PRESTON: St. Walburge’s

After three weeks in Preston, I finally visited one of its greatest historical buildings: St. Walburge’s Catholic Church. As an anxious exchange student and as a fairly devout Catholic, I had done a little research on St. Walburge’s prior to my trip. The church was named and dedicated to St. Walburga, who as it turns out has no relation to Mark or Donnie Wahlberg, but was an English missionary in the eighth century. 

The church is renowned for having the tallest spire of any parish church in the United Kingdom. It stands at 309 feet high and on a clear day, you can see all of the Lake District and even the Irish Sea from its windows. It was built during the 19th century during the time of Catholic revival in England by architect Joseph Hansom. 

Yet even knowing all of these facts, I was completely blown away when I arrived at St. Walburge’s on Sunday. Thinking that mass started at 11:00 when it fact it didn’t begin until noon, I had plenty of time to explore the church and speak with the deacon and a few other lifelong parishioners. It was nothing like I had ever seen in the United States and it was certainly a change of pace from St. Edward’s mass in Jones’ Auditorium. 

In addition to being awestruck by the beauty of the architecture itself, I was amazed by the history behind some of the relics. On one side of the church stood a memorial for all of the fallen soldiers from the Preston area during WWI and WWII, including one whose grandson still attends weekly mass at St. Walburge’s. At the center of this memorial is a crucifix that was recovered from a destroyed Catholic church and was carved 800 years ago. That single crucifix has more history than our entire country. It baffles me.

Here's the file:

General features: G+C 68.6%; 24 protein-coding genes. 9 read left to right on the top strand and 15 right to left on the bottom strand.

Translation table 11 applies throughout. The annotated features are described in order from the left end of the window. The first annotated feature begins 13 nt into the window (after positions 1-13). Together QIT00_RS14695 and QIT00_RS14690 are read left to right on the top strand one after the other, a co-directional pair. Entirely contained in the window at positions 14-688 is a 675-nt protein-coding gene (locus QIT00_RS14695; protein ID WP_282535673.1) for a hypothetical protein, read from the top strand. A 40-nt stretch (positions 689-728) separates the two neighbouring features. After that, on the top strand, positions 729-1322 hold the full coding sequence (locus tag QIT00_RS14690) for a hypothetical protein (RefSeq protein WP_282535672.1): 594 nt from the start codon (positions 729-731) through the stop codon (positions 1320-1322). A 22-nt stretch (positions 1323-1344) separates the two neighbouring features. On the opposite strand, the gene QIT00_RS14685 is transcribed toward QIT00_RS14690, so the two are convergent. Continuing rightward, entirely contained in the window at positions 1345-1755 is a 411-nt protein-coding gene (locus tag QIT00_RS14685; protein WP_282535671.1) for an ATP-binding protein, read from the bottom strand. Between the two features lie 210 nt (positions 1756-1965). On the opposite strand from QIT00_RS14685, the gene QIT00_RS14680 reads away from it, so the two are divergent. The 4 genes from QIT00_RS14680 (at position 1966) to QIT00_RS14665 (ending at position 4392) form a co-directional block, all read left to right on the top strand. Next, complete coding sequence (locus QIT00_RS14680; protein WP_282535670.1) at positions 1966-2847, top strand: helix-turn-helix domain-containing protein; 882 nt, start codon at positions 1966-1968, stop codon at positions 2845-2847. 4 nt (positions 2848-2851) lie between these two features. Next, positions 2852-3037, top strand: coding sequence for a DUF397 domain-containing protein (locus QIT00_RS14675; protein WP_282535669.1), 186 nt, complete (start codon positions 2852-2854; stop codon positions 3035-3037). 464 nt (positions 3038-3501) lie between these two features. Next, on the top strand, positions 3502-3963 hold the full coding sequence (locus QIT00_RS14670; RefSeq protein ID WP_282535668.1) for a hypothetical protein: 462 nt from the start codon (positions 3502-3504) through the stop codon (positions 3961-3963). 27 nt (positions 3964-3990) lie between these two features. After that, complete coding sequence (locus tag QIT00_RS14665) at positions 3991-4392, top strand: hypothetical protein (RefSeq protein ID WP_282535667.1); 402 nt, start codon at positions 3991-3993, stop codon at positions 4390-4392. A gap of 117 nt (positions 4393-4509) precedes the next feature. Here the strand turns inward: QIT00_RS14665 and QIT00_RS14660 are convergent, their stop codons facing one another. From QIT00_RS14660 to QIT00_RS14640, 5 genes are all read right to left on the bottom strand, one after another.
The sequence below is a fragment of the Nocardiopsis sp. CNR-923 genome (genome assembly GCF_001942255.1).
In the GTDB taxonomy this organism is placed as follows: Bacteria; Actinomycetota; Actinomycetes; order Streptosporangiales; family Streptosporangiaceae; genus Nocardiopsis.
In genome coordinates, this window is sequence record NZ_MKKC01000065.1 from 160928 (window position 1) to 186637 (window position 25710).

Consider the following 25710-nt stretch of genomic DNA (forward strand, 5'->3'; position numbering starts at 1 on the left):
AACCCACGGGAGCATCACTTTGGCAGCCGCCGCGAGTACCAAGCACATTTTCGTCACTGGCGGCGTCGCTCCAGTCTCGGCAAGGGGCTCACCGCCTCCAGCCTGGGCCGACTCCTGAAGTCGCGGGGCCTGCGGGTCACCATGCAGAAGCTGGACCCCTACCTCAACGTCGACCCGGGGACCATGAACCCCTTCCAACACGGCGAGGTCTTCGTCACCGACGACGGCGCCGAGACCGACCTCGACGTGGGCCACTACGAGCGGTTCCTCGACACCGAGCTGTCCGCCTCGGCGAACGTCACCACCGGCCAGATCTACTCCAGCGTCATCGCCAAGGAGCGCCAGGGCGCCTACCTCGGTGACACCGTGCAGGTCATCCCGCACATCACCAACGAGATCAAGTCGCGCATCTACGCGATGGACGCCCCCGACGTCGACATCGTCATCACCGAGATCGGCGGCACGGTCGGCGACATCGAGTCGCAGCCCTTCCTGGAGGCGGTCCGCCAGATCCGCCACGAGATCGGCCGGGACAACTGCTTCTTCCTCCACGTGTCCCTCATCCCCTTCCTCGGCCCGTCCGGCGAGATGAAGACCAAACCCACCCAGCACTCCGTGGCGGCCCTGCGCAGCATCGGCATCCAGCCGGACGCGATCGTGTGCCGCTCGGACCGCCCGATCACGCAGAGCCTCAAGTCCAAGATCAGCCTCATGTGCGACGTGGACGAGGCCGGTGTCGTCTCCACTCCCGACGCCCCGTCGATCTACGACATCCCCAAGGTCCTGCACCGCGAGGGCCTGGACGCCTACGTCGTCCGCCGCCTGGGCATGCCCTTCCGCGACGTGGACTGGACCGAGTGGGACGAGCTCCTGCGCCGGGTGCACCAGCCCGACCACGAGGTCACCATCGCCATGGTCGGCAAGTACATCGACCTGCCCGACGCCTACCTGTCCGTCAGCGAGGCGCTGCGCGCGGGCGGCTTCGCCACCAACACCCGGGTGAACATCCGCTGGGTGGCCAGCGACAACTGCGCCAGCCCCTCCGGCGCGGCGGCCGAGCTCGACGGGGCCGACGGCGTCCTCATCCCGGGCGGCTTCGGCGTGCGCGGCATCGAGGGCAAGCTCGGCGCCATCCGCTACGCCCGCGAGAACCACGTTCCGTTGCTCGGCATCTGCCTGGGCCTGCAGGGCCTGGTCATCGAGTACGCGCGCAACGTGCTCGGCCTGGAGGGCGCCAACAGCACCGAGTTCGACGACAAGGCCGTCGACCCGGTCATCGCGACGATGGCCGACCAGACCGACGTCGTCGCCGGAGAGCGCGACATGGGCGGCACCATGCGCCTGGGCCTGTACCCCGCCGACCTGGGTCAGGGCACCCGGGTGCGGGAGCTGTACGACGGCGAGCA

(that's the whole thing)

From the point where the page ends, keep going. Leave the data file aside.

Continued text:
The congregation itself was surprisingly small, especially considering that the bishop was visiting. For a church that holds up to 1000 people, there were probably no more than 35 in attendance so my friend and I were noticed almost immediately. After the service ended, the bishop greeted us individually, as did the pastor, excited to have fresh faces around. With such a small community and such expensive upkeep, the church has frequently faced the threat of closure, so they were eager to convert us into supporters for their cause. 

Part of what makes St. Walburge’s so special, beyond the legendary spire and the intricate stained glass windows and statues, is that it was built to celebrate the ending of a time when Catholics were persecuted in England. It’s been said to represent the pride of the Roman Catholic community and anyone who visits it can surely tell you that’s true. All they need now is central heating…